If your lower back pain is due to a more serious structural issue your physio can discuss this with you and make a plan for your recovery. Occasionally this will require referral to other practitioners but most back pain can be managed conservatively. Back injuries if managed well don’t have to develop into chronic conditions.
Will I need surgery?
Surgery is always the last resort but it is relevant for some cases where pain persists and treatments have failed across the board. Surgery may be necessary in cases of severe nerve damage as a result of musculoskeletal injuries. Surgery will always depend on the specific case or injury in question and determining success can take months. Conservative management is always the preferred approach.
Chronic lower back pain
Usually, back pain is classified as chronic after 12 weeks of persistent pain following an initial injury. With 20% of people developing chronic symptoms following an acute injury, it’s best to get professional assistance as soon as you notice symptoms persisting. Getting help early will lower your risk of chronic pain in the future. Acting fast can have financial benefits too. Chronic pain can be a financial burden not only with increased medical bills but also with time spent away from work. Knowing where to turn for assistance in your recovery is very important.
Physiotherapy exercises for lower back pain
Qualified physiotherapists are your number one friend on the road to a full recovery. With experience in assisting people who are wishing to ease symptoms and get back on their feet, a physiotherapist for back pain can also assist in re-training muscles to be stronger and healthier over the long term. Booking yourself in to see a physiotherapist can assist you in getting the right exercise plan and tools to overcome pain, recover well and strengthen your lower back region. Having a personalised exercise plan will help alleviate immediate symptoms and work to build resilience in your lower back over the long term.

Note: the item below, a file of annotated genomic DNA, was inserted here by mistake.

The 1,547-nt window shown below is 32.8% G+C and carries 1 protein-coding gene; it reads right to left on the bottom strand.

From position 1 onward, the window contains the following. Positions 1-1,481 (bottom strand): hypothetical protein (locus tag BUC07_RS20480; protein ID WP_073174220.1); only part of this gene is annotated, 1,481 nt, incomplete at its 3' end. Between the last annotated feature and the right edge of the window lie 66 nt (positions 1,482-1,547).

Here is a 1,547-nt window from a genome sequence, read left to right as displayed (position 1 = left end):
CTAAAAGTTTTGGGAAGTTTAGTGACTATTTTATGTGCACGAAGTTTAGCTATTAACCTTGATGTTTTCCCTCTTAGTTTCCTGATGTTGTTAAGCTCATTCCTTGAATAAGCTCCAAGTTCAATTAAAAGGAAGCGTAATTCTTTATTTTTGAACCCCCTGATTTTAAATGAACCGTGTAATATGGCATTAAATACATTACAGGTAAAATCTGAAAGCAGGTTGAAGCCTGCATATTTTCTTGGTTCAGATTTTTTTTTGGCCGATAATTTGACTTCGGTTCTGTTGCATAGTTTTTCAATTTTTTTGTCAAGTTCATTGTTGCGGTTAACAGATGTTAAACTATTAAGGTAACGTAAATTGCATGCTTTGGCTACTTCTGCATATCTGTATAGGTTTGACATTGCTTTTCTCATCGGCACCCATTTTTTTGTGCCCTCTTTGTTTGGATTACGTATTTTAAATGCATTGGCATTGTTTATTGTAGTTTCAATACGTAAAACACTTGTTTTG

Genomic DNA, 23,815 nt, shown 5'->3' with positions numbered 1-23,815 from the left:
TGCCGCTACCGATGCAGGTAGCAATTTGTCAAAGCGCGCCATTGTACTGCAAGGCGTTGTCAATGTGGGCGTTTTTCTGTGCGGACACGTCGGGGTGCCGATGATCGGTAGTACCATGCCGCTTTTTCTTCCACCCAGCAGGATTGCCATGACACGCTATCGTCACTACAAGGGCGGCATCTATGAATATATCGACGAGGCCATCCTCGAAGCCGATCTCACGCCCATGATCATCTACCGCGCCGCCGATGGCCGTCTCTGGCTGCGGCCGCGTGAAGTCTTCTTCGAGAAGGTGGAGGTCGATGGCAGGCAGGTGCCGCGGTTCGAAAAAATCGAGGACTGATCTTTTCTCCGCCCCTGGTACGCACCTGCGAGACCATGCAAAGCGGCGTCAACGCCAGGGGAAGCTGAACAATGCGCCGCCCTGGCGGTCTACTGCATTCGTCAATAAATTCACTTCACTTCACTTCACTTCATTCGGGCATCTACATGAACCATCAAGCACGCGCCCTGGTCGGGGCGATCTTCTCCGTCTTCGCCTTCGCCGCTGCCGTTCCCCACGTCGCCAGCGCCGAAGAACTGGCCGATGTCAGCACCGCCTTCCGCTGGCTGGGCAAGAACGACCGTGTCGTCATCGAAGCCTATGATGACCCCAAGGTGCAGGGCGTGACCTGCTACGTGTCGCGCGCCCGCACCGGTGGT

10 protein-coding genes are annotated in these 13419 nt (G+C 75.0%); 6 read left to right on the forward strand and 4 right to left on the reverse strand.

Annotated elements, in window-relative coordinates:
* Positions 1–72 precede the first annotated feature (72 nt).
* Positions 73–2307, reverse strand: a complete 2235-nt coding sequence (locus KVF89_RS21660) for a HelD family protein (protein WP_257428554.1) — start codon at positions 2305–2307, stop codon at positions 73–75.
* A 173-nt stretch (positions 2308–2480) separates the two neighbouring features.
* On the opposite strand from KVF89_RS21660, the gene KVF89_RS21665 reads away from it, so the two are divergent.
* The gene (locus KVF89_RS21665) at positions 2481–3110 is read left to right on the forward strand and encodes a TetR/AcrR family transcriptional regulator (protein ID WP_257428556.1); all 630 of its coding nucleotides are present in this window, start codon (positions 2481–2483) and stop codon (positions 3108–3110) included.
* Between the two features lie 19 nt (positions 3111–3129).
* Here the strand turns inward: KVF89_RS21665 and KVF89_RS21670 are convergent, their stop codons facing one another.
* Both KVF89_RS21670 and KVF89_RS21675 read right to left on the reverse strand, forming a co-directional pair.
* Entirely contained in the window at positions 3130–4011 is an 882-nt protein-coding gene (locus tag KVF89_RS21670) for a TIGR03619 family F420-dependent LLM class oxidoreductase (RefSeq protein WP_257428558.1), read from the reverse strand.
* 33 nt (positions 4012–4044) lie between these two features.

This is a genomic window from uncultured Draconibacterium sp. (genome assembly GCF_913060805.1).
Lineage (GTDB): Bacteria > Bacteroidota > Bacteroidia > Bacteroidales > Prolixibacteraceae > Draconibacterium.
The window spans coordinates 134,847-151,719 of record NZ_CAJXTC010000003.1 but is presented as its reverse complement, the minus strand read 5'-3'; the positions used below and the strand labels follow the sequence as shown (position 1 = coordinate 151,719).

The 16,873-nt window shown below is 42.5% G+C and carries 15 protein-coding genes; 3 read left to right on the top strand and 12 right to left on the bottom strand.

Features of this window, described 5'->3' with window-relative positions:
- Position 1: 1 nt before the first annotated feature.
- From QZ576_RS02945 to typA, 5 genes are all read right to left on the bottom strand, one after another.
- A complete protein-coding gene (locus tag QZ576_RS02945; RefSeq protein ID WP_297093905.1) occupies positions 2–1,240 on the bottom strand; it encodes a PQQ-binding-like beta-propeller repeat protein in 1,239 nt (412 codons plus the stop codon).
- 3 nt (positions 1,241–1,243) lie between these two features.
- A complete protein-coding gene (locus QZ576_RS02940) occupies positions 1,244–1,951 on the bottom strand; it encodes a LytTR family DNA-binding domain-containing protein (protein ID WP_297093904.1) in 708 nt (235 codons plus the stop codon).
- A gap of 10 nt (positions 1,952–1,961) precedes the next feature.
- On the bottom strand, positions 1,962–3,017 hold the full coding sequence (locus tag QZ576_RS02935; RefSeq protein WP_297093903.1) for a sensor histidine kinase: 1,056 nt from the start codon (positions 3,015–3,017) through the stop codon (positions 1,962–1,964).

Get your lower back on track
With qualified advice from a physiotherapist, you’ll have increased chances of recovering fully from your injury and getting back into your routine. Reaching out to the experts is always a case of ‘the sooner the better.’ With an injury that keeps you in bed or away from your usual routine it’s often harder to get out of the house to see someone. Leaving an acute lower back injury unattended can sometimes have longer lasting consequences.
Make your recovery targeted and simple
If you’re starting your road to recovery from an acute lower back injury or wanting some tips on how to maintain your lower back strength – here are some targeted exercises that increase mobility and flexibility. Remember to take it slow, rushing or pushing yourself can be more detrimental than just resting, so ease off the weights, and don’t lift anything heavy. Follow the advice of your physiotherapist and allow yourself time and space to heal. If you’ve injured your lower back or are experiencing pain or loss of mobility get in contact with a professional today to maximise your chances of a quick recovery.